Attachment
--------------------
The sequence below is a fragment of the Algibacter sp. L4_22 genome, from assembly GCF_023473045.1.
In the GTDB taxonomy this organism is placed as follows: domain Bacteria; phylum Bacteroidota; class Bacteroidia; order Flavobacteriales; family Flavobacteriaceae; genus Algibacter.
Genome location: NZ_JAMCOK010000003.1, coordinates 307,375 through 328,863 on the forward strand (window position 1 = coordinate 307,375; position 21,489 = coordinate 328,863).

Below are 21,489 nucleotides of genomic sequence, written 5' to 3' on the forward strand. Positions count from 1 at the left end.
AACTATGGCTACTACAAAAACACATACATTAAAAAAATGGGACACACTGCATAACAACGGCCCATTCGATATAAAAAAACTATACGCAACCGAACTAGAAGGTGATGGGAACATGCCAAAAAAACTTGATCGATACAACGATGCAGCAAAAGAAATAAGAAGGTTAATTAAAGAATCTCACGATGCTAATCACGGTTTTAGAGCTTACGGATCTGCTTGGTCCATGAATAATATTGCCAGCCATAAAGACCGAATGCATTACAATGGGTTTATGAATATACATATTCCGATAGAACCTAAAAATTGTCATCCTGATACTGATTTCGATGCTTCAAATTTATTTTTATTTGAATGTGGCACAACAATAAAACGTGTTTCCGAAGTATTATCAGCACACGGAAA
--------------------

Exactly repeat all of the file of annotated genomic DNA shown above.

The sequence below is a fragment of the Algibacter sp. L4_22 genome, from assembly GCF_023473045.1.
In the GTDB taxonomy this organism is placed as follows: domain Bacteria; phylum Bacteroidota; class Bacteroidia; order Flavobacteriales; family Flavobacteriaceae; genus Algibacter.
Genome location: NZ_JAMCOK010000003.1, coordinates 307,375 through 328,863 on the forward strand (window position 1 = coordinate 307,375; position 21,489 = coordinate 328,863).

Below are 21,489 nucleotides of genomic sequence, written 5' to 3' on the forward strand. Positions count from 1 at the left end.
AACTATGGCTACTACAAAAACACATACATTAAAAAAATGGGACACACTGCATAACAACGGCCCATTCGATATAAAAAAACTATACGCAACCGAACTAGAAGGTGATGGGAACATGCCAAAAAAACTTGATCGATACAACGATGCAGCAAAAGAAATAAGAAGGTTAATTAAAGAATCTCACGATGCTAATCACGGTTTTAGAGCTTACGGATCTGCTTGGTCCATGAATAATATTGCCAGCCATAAAGACCGAATGCATTACAATGGGTTTATGAATATACATATTCCGATAGAACCTAAAAATTGTCATCCTGATACTGATTTCGATGCTTCAAATTTATTTTTATTTGAATGTGGCACAACAATAAAACGTGTTTCCGAAGTATTATCAGCACACGGAAA